Are Fifth Monarchists, Diggers, Ranters and Muggletonians punk rock or pop?

Are Fifth Monarchists, Diggers, Ranters and Muggletonians punk rock or pop?

Antinomianism – raised by orders of magnitude

Who were precursors to Quakers and what sort of treatment did their writings and performance receive by the State? How did they differ? Why do the names of early religious sects during the Protestant Catholic turmoils of statecraft in England sound like the names of pop bands?

1650 – in the borderlands between England and Scotland. Small bands of dissenters struggle to form a movement threatening the King.

Way was Open for friends to travel on the edges of England and share the spark of liberation. Persecution for Friends was also severely swift.  Quakers were jailed frequently in cruel ways during the Society’s first forty years.  “Historians estimate that 15,000+ had been imprisoned by 1689,” when the king’s Act of Toleration finally passed.  As if prison were not going to be enough, Quakers would be “whipped publicly or have to endure tongue borings and brandings” in the government’s efforts to rid both the colonies and the Isles of this peace church.  During his lifetime, George Fox was beaten, abused, and jailed eight times.  Conditions of the jails on both continents were horrifying. Vermin went unchecked, no clean water or sewer made it more disgusting. A closed ventless unclean horror filled with stench and filth.  There was no heat in wintertime; sometimes no shelter from wind and rain. Yet, the period of great incarceration led to organizing, strengthening the movement of Friends with resilience and determination. Still, 150 years on Elizabeth Fry could dedicate her life (at age 18) to prison reform; because in the USA “Prisoners were supposed to pay the jailers for their food, and to endure whatever whippings or other punishment the jailer saw fit to inflict.  There was no privacy for women, and lice were a common problem” (Bacon). How did we bring this same cruelty to American penal conduct?

Tragically, this persecution had somewhat little to do with Quakerism. Apparently, it was more a side-effect of King Charles’ secret scheming to reinstate Catholicism as the state religion.  Even as state torture and violence was metted out similarly on both sides of the sea, King Charles harbored a strong dislike of Puritanism. He organized their opponents. He sought absolution. He had had a sinful sexual history for which he may perhaps have been looking to be forgiven.  In pursuit of his plethora of personal wants, he mixed international intrigue with his own interests.  Thus, strangely, was born a Quaker colony. The king needed us! English alliance and victory over Sweden and Holland was beginning, offering two advantages.  First was an end to naval conflicts between the King and Holland. Second, the onset of a group of new Protestant countries would put pressure on French expansion in the colonies. King Charles secretly was negotiating with France for England to return to Catholicism as the official state religion.  Yet, a Secret Treaty of Dover brought England and France together against Holland. This made room for Quaker colonies in turn creating a diversity of colonial interests and independent behaviors.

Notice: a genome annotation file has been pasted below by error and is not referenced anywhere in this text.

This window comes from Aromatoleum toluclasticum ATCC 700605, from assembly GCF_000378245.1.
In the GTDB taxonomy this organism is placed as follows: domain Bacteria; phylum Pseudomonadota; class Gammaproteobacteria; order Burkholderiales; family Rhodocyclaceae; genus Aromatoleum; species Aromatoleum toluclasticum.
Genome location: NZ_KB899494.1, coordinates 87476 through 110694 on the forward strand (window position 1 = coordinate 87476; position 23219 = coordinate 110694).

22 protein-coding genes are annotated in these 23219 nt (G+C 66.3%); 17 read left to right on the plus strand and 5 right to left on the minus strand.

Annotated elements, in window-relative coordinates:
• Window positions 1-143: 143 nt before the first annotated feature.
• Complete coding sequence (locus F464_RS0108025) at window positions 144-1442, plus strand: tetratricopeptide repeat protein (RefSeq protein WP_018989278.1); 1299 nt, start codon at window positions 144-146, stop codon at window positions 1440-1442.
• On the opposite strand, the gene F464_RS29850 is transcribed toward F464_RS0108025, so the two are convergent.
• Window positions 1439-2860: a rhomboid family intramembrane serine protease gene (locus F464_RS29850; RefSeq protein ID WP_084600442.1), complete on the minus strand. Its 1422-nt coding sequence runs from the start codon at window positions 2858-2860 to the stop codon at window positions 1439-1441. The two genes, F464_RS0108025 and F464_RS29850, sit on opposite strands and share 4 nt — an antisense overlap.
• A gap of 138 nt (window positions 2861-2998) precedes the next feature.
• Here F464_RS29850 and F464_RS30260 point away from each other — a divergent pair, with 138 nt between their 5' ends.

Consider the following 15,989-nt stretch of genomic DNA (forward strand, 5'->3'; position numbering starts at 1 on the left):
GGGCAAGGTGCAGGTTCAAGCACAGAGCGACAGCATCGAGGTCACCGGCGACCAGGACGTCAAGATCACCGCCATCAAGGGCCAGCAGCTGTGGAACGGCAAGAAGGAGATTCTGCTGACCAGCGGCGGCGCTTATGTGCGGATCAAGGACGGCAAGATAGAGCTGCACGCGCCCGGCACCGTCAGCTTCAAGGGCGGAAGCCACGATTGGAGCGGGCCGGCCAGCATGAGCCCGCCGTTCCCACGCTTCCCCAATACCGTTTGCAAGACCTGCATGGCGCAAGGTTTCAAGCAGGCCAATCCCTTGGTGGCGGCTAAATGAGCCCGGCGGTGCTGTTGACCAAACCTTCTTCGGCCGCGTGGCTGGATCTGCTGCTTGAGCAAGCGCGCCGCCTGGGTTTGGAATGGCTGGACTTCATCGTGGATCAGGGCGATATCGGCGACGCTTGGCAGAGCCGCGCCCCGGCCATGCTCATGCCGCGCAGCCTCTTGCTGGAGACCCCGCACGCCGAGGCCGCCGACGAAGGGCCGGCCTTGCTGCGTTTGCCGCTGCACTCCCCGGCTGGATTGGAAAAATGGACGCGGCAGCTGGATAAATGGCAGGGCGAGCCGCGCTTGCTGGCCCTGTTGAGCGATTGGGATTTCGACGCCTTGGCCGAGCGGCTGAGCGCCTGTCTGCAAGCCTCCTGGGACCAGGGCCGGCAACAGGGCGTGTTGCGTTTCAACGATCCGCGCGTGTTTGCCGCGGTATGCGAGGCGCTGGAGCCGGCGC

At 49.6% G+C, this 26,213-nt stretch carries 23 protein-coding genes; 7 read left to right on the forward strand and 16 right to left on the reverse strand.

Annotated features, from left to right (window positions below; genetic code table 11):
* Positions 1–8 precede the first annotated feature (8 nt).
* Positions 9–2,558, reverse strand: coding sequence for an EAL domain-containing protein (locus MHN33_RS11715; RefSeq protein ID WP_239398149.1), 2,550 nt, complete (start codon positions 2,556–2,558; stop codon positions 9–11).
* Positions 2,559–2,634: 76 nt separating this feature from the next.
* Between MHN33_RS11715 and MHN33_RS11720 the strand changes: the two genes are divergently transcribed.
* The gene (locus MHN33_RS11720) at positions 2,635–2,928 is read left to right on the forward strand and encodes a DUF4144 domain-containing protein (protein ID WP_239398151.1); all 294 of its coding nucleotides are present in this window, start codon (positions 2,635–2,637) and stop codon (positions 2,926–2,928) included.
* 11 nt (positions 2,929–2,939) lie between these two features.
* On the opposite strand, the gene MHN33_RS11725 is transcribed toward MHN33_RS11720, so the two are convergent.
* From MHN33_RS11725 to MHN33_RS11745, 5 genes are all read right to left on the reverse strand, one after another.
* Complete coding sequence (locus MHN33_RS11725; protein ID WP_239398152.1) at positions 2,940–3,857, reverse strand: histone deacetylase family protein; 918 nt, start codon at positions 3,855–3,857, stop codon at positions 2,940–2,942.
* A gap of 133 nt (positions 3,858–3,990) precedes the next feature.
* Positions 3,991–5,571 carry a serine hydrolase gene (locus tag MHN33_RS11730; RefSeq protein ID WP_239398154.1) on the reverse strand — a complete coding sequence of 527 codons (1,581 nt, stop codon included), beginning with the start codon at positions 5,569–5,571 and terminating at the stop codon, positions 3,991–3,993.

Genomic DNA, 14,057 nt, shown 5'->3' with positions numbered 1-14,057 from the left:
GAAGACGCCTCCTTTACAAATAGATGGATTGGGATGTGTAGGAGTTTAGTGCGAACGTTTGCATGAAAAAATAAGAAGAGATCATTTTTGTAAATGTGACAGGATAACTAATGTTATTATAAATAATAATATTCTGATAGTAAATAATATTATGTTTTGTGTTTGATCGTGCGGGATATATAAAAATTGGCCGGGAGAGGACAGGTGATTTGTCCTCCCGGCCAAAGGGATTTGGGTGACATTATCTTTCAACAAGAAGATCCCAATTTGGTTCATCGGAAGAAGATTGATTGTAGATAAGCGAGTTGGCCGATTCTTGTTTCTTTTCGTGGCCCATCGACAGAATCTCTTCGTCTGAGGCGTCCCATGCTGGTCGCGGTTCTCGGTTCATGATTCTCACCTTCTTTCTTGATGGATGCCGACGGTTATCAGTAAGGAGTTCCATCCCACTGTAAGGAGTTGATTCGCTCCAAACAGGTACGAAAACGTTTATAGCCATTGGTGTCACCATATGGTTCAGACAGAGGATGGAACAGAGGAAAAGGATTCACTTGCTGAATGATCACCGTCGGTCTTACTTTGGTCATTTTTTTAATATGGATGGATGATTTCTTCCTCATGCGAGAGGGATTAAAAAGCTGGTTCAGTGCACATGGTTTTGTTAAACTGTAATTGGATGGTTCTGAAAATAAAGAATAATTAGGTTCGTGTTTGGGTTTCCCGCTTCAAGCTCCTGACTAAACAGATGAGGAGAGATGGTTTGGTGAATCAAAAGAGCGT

As a result, political and religious factions were freer, such as Levellers, Fifth Monarchists, Diggers, Ranters and Muggletonians. All thrived in spite of and alongside Quakers. Great dispute fermented. Some schisms blended. There were traitors and allieances. Risks that all seem enormous in retrospect. But the ‘Valiant 60’ strode in and out of prison with great valiance. Dungeons and dragons type of suffering seems so entirely cruel and medieval. However, history is dialectical when viewed over enormous periods of time. It rises and falls in action. Practices associated with specific spiritual experience and statecraft intermingle in an evolutionary way for the favor of new born societies. Quakers are one example in which unique class, educational access, disputing fixed views of existing circumstances caused an uprising of change and a revolutionary fervor.

Which elements of revolutionary experience that pass down to us without harms and violence?

Information on sources: Quakers: A Silent Influence, Connie Green Gritz, History of Quaker Faith and Practice. (2018). In S. Angell & P. Dandelion (Eds.), The Cambridge Companion to Quakerism (Cambridge Companions to Religion, pp. 11-12). Cambridge Univ. Press

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